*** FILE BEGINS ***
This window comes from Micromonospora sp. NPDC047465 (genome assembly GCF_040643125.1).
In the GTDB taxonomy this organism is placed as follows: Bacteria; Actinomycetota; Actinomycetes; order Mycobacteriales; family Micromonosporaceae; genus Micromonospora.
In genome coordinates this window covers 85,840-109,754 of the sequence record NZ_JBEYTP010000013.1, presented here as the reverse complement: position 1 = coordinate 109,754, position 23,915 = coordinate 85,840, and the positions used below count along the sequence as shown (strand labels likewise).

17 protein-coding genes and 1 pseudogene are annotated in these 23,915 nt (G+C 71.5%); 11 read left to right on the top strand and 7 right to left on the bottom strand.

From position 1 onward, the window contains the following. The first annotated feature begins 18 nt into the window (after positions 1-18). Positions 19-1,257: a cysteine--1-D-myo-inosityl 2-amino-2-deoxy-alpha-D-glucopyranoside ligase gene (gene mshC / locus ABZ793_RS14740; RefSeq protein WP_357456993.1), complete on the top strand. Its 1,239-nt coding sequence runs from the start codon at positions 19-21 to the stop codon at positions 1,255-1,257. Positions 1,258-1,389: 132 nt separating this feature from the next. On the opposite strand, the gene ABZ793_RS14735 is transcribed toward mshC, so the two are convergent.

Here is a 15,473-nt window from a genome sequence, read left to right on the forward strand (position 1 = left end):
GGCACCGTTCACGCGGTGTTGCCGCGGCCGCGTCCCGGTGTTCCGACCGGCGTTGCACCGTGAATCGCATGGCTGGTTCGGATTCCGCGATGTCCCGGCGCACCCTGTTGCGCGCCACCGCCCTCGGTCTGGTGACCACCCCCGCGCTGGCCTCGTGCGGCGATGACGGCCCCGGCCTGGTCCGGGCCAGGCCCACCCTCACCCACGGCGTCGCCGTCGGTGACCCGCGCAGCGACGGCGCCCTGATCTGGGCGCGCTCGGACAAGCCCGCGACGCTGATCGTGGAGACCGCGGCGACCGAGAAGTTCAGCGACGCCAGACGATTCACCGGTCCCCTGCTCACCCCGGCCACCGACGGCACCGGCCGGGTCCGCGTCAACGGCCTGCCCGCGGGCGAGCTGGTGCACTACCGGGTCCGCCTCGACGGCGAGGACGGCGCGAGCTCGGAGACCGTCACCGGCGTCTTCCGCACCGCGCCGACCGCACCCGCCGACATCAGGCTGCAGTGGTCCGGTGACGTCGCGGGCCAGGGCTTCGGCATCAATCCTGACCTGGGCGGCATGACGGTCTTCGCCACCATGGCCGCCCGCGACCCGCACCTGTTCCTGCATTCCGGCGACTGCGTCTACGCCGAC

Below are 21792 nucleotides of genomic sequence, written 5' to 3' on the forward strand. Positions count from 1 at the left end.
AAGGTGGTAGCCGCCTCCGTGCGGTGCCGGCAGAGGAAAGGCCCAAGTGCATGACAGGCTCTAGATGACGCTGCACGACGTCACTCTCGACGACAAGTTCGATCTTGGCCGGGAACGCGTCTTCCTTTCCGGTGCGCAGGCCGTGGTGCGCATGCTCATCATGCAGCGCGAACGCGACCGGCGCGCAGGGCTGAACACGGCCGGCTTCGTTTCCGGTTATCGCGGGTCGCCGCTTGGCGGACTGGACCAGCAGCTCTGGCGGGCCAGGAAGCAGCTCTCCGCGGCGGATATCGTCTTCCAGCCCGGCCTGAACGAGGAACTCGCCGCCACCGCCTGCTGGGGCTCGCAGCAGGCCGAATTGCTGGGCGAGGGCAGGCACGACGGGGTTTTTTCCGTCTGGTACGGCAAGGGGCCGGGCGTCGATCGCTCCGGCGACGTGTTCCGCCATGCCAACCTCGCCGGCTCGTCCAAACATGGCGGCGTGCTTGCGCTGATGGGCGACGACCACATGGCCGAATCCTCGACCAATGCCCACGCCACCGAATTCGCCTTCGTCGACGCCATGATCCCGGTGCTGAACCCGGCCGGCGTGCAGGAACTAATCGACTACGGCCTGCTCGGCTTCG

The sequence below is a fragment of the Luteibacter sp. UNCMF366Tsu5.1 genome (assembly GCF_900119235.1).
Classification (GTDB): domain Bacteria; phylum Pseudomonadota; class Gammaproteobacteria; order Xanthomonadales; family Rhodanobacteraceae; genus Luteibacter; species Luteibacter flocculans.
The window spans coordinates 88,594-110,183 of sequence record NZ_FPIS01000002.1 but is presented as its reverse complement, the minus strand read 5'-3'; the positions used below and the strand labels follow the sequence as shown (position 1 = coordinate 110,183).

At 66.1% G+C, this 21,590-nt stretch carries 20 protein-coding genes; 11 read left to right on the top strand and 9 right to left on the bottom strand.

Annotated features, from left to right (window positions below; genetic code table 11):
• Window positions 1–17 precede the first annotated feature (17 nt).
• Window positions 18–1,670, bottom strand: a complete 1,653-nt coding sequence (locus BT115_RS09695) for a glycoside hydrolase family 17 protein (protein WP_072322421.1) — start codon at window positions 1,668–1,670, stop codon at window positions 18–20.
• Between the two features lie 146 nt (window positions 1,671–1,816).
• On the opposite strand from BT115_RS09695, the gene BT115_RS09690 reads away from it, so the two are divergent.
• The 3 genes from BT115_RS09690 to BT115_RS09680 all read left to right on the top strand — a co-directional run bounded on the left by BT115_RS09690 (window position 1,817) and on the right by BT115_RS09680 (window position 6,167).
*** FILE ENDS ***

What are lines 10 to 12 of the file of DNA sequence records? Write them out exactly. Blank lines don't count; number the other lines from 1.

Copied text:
The sequence below is a fragment of the Luteibacter sp. UNCMF366Tsu5.1 genome (assembly GCF_900119235.1).
Classification (GTDB): domain Bacteria; phylum Pseudomonadota; class Gammaproteobacteria; order Xanthomonadales; family Rhodanobacteraceae; genus Luteibacter; species Luteibacter flocculans.
The window spans coordinates 88,594-110,183 of sequence record NZ_FPIS01000002.1 but is presented as its reverse complement, the minus strand read 5'-3'; the positions used below and the strand labels follow the sequence as shown (position 1 = coordinate 110,183).